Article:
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Capital Gains Tax Laws May Be Best Friend of the Wealthy

| Nov 5, 2016 | Capital Gains Tax |

Wealthy people in the U.S. often pay little, if any, income tax but what is the real reason?

It appear as if Donald Trump could have been avoiding paying federal taxes for close to 18 years because of a $1 billion tax loss but that is not the reason most of the wealthy can successfully avoid paying income taxes, according to The Atlantic in “The Tax Code for the Ultra-Rich vs. The One for Everyone Else.

Trump has received criticism during the Presidential election for not releasing his income tax returns because he is being audited but some of the mystery may have been solved when the New York Times published three pages from his leaked state tax returns from 1995.

The bigger issue behind why many wealthy do not pay income taxes is the way in which capital gains are taxed or in some cases not taxed. Capital gains are not taxed until they are realized, that is until the underlying asset is transferred. If the owner of the asset passes away without having sold the asset, then his or her heirs receive the asset with a step-up basis. They do not have to pay capital gains on any increased value of the asset that accrued before they received it when they decide to sell it.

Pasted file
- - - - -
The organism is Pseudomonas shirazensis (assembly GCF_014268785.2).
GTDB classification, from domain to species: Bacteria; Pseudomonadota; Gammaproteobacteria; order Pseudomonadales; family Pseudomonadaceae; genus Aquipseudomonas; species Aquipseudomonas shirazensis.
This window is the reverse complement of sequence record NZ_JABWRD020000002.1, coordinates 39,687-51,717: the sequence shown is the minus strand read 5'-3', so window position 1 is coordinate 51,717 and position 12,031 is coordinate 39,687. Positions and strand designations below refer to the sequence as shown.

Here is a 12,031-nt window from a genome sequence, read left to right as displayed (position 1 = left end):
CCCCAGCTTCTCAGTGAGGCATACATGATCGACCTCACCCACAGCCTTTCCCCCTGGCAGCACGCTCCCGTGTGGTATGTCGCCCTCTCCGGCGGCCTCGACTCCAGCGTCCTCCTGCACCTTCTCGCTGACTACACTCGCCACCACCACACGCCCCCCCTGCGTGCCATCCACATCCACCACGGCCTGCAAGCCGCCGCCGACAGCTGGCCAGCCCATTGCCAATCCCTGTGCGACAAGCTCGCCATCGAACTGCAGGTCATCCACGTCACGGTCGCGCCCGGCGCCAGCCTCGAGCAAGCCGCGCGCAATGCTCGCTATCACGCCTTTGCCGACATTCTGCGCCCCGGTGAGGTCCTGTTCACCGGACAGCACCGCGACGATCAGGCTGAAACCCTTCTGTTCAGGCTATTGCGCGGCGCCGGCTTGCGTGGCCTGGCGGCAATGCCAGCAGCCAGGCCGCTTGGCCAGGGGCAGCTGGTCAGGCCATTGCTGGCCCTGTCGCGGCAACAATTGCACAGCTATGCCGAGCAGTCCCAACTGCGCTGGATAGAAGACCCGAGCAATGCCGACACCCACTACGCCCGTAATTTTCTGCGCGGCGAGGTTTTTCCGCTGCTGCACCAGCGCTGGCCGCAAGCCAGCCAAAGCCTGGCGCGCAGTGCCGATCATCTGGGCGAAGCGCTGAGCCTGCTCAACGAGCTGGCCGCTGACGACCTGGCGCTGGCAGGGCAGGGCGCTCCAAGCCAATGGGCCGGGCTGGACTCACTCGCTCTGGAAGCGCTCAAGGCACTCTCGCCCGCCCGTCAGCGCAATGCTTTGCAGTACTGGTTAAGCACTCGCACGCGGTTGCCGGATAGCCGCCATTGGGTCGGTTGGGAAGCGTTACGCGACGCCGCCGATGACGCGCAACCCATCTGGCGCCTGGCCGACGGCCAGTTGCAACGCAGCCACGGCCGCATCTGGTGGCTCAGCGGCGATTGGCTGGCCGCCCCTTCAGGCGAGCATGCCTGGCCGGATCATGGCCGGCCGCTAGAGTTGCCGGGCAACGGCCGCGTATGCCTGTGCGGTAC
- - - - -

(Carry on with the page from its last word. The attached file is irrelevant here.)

As part of his plan for estate tax reform, President Obama has proposed eliminating this step-up basis.

Whether or not you agree with the wisdom of the current laws that allow many wealthy people to pay little in income tax, it is important to know the real reason it happens because that is what politicians are likely to be looking at when the estate tax comes up again in Congress.

An estate planning attorney can advise you on the capital gains laws and how they affect your particular circumstances.